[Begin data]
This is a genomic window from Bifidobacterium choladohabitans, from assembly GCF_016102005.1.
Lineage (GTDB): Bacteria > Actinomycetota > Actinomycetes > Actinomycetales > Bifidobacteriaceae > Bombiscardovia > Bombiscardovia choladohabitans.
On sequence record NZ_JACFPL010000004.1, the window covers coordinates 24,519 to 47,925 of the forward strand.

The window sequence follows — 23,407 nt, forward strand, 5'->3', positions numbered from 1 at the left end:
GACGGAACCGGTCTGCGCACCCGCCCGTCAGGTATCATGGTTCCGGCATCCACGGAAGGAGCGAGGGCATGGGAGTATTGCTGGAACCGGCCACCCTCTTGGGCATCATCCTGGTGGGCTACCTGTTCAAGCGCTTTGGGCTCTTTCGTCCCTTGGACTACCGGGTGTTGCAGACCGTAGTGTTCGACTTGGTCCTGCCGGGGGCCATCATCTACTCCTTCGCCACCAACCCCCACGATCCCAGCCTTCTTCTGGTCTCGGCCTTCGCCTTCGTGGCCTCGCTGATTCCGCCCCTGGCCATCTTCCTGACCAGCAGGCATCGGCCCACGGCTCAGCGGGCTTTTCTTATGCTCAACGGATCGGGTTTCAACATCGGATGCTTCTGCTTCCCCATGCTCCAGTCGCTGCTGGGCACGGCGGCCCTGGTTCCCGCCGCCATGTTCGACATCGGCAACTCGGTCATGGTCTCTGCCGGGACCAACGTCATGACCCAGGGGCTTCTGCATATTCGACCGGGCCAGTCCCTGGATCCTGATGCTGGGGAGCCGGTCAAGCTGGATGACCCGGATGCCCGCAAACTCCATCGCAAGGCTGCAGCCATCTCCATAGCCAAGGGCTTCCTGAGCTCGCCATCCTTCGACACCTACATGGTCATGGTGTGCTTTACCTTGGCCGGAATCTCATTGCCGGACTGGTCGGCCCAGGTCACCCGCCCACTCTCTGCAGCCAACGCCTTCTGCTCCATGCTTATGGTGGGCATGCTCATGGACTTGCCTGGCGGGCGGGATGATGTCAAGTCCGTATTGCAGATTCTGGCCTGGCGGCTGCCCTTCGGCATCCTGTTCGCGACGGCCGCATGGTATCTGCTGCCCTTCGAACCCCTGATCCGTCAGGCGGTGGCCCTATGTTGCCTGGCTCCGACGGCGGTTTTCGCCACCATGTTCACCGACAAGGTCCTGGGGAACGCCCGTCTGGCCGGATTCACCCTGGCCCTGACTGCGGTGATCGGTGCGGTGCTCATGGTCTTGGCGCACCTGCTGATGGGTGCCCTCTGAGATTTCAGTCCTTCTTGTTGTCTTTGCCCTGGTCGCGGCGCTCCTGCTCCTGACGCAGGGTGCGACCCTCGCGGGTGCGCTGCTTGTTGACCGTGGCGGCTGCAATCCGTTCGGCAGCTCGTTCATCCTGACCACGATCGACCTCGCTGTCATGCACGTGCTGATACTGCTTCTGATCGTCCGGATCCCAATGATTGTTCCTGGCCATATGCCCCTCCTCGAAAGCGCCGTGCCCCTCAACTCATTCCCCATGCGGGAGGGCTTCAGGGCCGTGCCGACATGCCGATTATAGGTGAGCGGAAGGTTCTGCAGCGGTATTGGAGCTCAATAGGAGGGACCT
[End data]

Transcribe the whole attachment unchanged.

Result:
This is a genomic window from Bifidobacterium choladohabitans, from assembly GCF_016102005.1.
Lineage (GTDB): Bacteria > Actinomycetota > Actinomycetes > Actinomycetales > Bifidobacteriaceae > Bombiscardovia > Bombiscardovia choladohabitans.
On sequence record NZ_JACFPL010000004.1, the window covers coordinates 24,519 to 47,925 of the forward strand.

The window sequence follows — 23,407 nt, forward strand, 5'->3', positions numbered from 1 at the left end:
GACGGAACCGGTCTGCGCACCCGCCCGTCAGGTATCATGGTTCCGGCATCCACGGAAGGAGCGAGGGCATGGGAGTATTGCTGGAACCGGCCACCCTCTTGGGCATCATCCTGGTGGGCTACCTGTTCAAGCGCTTTGGGCTCTTTCGTCCCTTGGACTACCGGGTGTTGCAGACCGTAGTGTTCGACTTGGTCCTGCCGGGGGCCATCATCTACTCCTTCGCCACCAACCCCCACGATCCCAGCCTTCTTCTGGTCTCGGCCTTCGCCTTCGTGGCCTCGCTGATTCCGCCCCTGGCCATCTTCCTGACCAGCAGGCATCGGCCCACGGCTCAGCGGGCTTTTCTTATGCTCAACGGATCGGGTTTCAACATCGGATGCTTCTGCTTCCCCATGCTCCAGTCGCTGCTGGGCACGGCGGCCCTGGTTCCCGCCGCCATGTTCGACATCGGCAACTCGGTCATGGTCTCTGCCGGGACCAACGTCATGACCCAGGGGCTTCTGCATATTCGACCGGGCCAGTCCCTGGATCCTGATGCTGGGGAGCCGGTCAAGCTGGATGACCCGGATGCCCGCAAACTCCATCGCAAGGCTGCAGCCATCTCCATAGCCAAGGGCTTCCTGAGCTCGCCATCCTTCGACACCTACATGGTCATGGTGTGCTTTACCTTGGCCGGAATCTCATTGCCGGACTGGTCGGCCCAGGTCACCCGCCCACTCTCTGCAGCCAACGCCTTCTGCTCCATGCTTATGGTGGGCATGCTCATGGACTTGCCTGGCGGGCGGGATGATGTCAAGTCCGTATTGCAGATTCTGGCCTGGCGGCTGCCCTTCGGCATCCTGTTCGCGACGGCCGCATGGTATCTGCTGCCCTTCGAACCCCTGATCCGTCAGGCGGTGGCCCTATGTTGCCTGGCTCCGACGGCGGTTTTCGCCACCATGTTCACCGACAAGGTCCTGGGGAACGCCCGTCTGGCCGGATTCACCCTGGCCCTGACTGCGGTGATCGGTGCGGTGCTCATGGTCTTGGCGCACCTGCTGATGGGTGCCCTCTGAGATTTCAGTCCTTCTTGTTGTCTTTGCCCTGGTCGCGGCGCTCCTGCTCCTGACGCAGGGTGCGACCCTCGCGGGTGCGCTGCTTGTTGACCGTGGCGGCTGCAATCCGTTCGGCAGCTCGTTCATCCTGACCACGATCGACCTCGCTGTCATGCACGTGCTGATACTGCTTCTGATCGTCCGGATCCCAATGATTGTTCCTGGCCATATGCCCCTCCTCGAAAGCGCCGTGCCCCTCAACTCATTCCCCATGCGGGAGGGCTTCAGGGCCGTGCCGACATGCCGATTATAGGTGAGCGGAAGGTTCTGCAGCGGTATTGGAGCTCAATAGGAGGGACCT